I love when I get a text or phone call from a friend saying, “Have you seen X?”. I love recommendations, and I love chatting movies with friends, and that’s all made better when it’s followed up with, “It’s on Netflix!”. A Week Away was one-such recommendation sent to me from a dear friend of mine. He knows I like musicals. He knows I like teen dramas. A Week Away has both of these, and yet… I’m not sure it was for me.
Before getting into the meat of it, something fun that happened while watching A Week Away was being reminded me of other movies I’ve watched. I don’t know why, but A Week Away kept bring so many other movies to mind, and I’m not sure if that’s because I wasn’t engaged or if it’s because I’ve seen simply too many movies to count. My brain is bursting forth with movie references, trivia, and imagery to the point that I can’t just relax and watch a film anymore. I’m always thinking, what a chore!
A Week Away, for some reason, got me thinking of how another Netflix film, Paddleton, ends. If you’ve seen Paddleton, you’ll be thinking, “What? What, Melvin? How did A Week Away get you thinking of Paddleton?” To which I answer; I don’t know! But if that doesn’t get you scratching your head, it also reminded me of the last episode of Invincible, and that’s far stranger than Paddleton if you ask me!
For obvious reasons, as A Week Away is a film set during a Christian sleep-away camp, I thought of the reality game-show Killer Camp. Along the same lines, I also thought of kid-Jason Vorhees flying out of the lake water, and Sleepaway Camp. Oh, and Shazam! for some reason!
Look, I don’t know, my mind is an enigma (queue the spilled milk gif).
As for A Week Away itself, like the actual movie and not what it made me think about, the movie is mostly… okay. But, even though I was a church-going teen who visited a few church camps, and even remembers having that childish “falling in love with someone in a week” thing that all other church kids had, I never really connected with A Week Away. Not in the sense that I connect with a WandaVision or a Bo Burnham: Inside. Looking deeper than just their superficial characteristics, I think I connect more with the genuine and tangible nature of those projects over the, I feel, superficial and placating nature of A Week Away. That’s not to say that I’m offended by A Week Away (reference the title of this post, in case you forgot), because A Week Away is purposefully inoffensive and undeniably harmless. But, it’s actually because it’s so inoffensive and harmless that I find it frustrating.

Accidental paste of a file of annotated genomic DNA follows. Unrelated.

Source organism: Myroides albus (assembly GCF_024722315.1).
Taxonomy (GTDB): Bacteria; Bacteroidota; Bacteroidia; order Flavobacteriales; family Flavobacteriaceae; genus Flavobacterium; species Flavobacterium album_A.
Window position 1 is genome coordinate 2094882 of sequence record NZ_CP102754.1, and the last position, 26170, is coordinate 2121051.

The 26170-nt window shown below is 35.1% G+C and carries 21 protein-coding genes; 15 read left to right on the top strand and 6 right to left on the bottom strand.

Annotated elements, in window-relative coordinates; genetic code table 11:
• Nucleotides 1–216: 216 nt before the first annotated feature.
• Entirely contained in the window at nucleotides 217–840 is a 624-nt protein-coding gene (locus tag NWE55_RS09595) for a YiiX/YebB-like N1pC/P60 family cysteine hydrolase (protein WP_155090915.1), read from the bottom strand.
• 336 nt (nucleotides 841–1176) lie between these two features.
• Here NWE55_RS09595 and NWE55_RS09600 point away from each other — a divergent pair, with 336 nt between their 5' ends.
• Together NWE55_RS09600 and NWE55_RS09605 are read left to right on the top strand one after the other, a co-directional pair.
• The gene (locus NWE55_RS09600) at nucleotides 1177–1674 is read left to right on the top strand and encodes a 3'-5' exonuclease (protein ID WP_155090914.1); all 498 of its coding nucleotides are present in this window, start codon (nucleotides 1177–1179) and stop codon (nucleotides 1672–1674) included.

Something difficult about the current iteration of Christian culture here in the west is that it’s based on several decades of homogenization. It’s built on popularizing specific cultural touchstones that signal to others that you’re “Christian” without actually having to be like Christ. You don’t need to have love for others or sit with them while they’re weeping to signal you’re a safe and loving person, you just need to shop at Hobby Lobby and virtue signal that you listen to the Ask Pastor John podcast (sweats because we do that in our Resources tab of the website). It’s ironic because it’s often Christians (and therefore the political right) who verbalize their frustration over the mere act of virtue signaling.
You can practically see the caricature before you: “They’re not being genuine,” your church-loving father who’s twice been an elder saying, “Those [insert currently vilified cultural group] is just signaling their allegiance. They’re barely social justice warriors. They’re keyboard warriors.” And then, immediately after he says that, he turns to the woman at the Chick-Fil-A register and says, “Can I get extra chick-fil-a sauce?” After eating his ‘Chikin’ sandwich, he plays KLove on the ride home and sings the chorus to Reckless Love.